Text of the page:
Hohler Stein

Useful Information

View from outside, Hohler Stein, Germany. Public Domain.
Inside, Hohler Stein, Germany. Public Domain.
Location: 89150 Laichingen.
A8 Ausfahrt Merklingen, towards Laichingen, then B28 to Feldstetten. Before the village turn right towards Laichingen, after 1.5 km turn right on single lane road uphill to the forest. 10 miuntes walk.
(48.4798994, 9.6542406)
Open: No restrictions.
Fee: free.
Classification: SpeleologyKarst Cave SpeleologyIce Cave
Light: bring torch
Dimension: L=12 m, W=22 m, H=2.7 m, Ar=260 m², A=785 m asl. Portal: H=3 m, W=12 m.
Guided tours: self guided
Photography: allowed
Accessibility: no
Bibliography: Richard Frank (1988): Die Höhlen der Gemarkung Laichingen, Laichinger Höhlenfreund 23(2) 1988, S. 57-88.
Address: Touristinformation Blaubeuren, Kirchplatz 10, 89143 Blaubeuren, Tel: +49-7344-9669-90. E-mail:
As far as we know this information was accurate when it was published (see years in brackets), but may have changed since then.
Please check rates and details directly with the companies in question if you need more recent info.


07-MAY-2003 declared a Naturdenkmal (Natural Monument).


Ice stalagmites, Hohler Stein, Germany. Public Domain.
Inside, Hohler Stein, Germany. Public Domain.

The Hohle Stein (Hollow Stone) is the ruin of a former, lower-lying cave chamber. This may have been part of a large cave system that led water from the surrounding area towards the Urlauter river in the Eberstal valley. Several processes of weathering caused the ceiling to become thinner and more unstable: corrosion, i.e. chemical dissolution by CO2-rich water, erodes limestone on the surface. The deepening of the valley, which is now a dry valley, also lowered the surface. At the same time, the cave migrates upwards, so to speak, as rocks break off the ceiling and deposit on the cave floor. Both processes lead to a thinning of the ceiling, so that it eventually collapses. The result is then called a sinkhole or collapse doline. It is very common in karst areas, but usually the underlying cave is filled in or destroyed and is not accessible after the collapse. In the case of the Hohle Stein, the cavity was large enough that it was only partially filled by the collapse.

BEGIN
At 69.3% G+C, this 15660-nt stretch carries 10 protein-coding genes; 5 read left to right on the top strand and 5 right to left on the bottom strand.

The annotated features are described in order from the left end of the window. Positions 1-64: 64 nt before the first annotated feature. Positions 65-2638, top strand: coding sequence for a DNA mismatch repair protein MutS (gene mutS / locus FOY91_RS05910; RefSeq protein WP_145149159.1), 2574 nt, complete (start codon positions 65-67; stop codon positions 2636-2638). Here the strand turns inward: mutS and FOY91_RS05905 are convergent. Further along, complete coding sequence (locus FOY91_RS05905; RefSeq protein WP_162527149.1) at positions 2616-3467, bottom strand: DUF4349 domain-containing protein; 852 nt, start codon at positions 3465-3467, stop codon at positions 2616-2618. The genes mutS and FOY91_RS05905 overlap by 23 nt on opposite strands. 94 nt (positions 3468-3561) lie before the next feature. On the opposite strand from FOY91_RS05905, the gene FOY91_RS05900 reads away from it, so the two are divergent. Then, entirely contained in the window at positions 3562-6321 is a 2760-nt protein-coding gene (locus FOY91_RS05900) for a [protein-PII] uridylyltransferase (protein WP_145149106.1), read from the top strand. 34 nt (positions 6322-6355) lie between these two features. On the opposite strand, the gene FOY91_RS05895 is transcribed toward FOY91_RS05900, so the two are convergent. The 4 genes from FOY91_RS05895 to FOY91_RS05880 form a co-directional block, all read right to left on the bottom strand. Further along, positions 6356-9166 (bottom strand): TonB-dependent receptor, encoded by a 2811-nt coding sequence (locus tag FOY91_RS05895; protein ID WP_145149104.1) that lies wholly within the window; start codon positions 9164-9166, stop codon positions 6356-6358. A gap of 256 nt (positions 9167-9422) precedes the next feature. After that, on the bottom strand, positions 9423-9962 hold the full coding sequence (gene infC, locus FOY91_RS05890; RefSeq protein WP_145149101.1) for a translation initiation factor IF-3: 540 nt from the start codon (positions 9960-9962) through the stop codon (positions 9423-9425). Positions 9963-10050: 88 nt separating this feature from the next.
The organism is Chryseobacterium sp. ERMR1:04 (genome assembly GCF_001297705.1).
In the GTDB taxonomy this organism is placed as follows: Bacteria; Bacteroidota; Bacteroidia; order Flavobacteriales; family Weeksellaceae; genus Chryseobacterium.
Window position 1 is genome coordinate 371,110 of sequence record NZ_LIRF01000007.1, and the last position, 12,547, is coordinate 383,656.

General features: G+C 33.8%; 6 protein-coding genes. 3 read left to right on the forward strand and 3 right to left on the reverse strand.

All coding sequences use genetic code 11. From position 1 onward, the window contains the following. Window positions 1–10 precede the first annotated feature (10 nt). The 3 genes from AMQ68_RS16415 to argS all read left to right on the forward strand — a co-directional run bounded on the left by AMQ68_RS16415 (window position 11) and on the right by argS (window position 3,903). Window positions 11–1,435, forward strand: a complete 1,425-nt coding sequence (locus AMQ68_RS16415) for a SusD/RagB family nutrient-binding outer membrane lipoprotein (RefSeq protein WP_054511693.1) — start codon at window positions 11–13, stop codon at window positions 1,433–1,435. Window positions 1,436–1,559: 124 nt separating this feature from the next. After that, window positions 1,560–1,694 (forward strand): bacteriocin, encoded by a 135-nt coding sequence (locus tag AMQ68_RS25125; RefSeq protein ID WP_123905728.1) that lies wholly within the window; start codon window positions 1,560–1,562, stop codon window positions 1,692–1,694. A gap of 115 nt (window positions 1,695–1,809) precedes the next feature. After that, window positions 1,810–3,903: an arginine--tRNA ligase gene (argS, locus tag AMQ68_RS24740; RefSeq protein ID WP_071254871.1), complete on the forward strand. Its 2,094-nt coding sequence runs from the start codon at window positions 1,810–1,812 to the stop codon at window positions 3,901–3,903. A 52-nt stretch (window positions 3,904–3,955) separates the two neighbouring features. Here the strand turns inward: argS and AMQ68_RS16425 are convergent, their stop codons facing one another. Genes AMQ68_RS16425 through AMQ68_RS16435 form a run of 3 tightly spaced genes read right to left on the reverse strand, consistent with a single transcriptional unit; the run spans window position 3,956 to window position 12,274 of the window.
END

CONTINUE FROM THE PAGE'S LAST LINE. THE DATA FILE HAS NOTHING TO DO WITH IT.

The Hohle Stein has only one large hall, which is 12 metres long and 22 metres wide. The floor area is 260 m². It is therefore in German sometimes called a Überdachungshöhle (roof cave), but this term is outdated and not common anymore. Today, it is more commonly referred to as a cave shelter.